By Ambrose Kirkland
May 2015

On November 01, 2001 I was diagnosed with breast cancer. This condition may not raise eyebrows unless it happened to you and you happened to be a woman. In my case, breast cancer raised more than a few eyebrows since I am a man. Believe me I was shocked and surprised. Nevertheless, I went through a mental experience that few men ever stop and think about, even in their wildest dreams.

I guess you could say I found this lump many years ago. I just didn’t pay too much attention to it. I knew I had problems with my breast size, but always thought that it was due to the fact that I was heavy. Guys who are fat usually have a lot of fatty tissue, so that’s what I thought it was. I’m sure people noticed that I had larger breasts than most men, but I didn’t know that it would turn out to be cancer.

I was on a mission to suppress them. I would wear small tee-shirts, sometimes wearing them two sizes too small. I would even go as far as getting an ace bandage and wrap it around my breasts. The best thing that worked for me is when I wore a medium to large tee-shirt and had sewn up the sides to compress the breast area. This tactic seemed to work for me for seven or eight years. As a matter of fact, I kept up the deception until October 2001. Keeping my breasts under wraps was not an easy job as you can see.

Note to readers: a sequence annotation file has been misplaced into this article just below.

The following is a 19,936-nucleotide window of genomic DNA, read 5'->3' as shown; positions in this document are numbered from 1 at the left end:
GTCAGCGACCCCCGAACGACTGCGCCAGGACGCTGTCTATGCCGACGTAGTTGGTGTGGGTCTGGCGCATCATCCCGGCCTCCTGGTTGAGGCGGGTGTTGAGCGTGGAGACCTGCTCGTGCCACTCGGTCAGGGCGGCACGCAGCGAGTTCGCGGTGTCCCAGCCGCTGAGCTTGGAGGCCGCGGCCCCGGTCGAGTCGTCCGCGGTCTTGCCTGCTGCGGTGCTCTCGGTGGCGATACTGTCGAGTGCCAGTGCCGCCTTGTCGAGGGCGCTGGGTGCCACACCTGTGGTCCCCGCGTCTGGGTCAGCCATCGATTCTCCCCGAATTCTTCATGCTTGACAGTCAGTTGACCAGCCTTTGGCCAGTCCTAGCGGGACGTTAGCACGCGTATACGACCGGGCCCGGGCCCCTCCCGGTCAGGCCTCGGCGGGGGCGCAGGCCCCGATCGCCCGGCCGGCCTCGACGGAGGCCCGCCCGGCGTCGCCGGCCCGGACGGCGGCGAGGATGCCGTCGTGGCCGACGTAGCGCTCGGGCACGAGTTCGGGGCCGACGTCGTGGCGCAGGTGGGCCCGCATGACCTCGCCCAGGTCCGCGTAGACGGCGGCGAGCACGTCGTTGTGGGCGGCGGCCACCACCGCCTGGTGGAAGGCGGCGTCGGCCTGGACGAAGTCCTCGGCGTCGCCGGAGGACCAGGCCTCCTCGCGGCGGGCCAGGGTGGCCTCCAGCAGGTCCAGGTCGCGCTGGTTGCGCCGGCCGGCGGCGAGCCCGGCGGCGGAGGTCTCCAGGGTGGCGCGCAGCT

Before my breast biopsy I did not or would not say anything to anyone, because I just thought it was a twinge of pain here and there. When I did discover the lump, it was April 2001 and I ignored it until late August 2001. That’s when I started noticing little spots of blood on my tight white tees. That’s when I started thinking, what in the hell is going on now? A lot of things went through my mind, but a discharge from my nipple, that was the furthest thing from my mind. The spots started getting larger and larger and when I woke up I would see more and more blood.

The months of September and October were spent going back and forth to doctors and taking endlessly about a battery of tests. I actually had to get a mammogram. I don’t see how women can get a mammogram every year. Next I was seen by Dr. Sieloff and he said my lump was probably a cyst. They also found some calcification’s  from the mammogram, the doctors wanted to make sure that was all it was, so I had a biopsy on October 30, 2001. Since I had my biopsy, I still wore my t-shirts sewn up the sides, not to hide my breasts, but to support them. I had to wait all week for the results.

My mama and I were on separate phones when the doctor called with the results. When Dr. Sieloff said the word “malignant” Mama and I locked eyes at that instant. Not only did I see the pain in her eyes, but I saw my life from my birth up to that moment. It was a look that I will probably never see again, a mother’s love for her child. I will always remember this look as long as I live. We were told I had to have a bilateral mastectomy.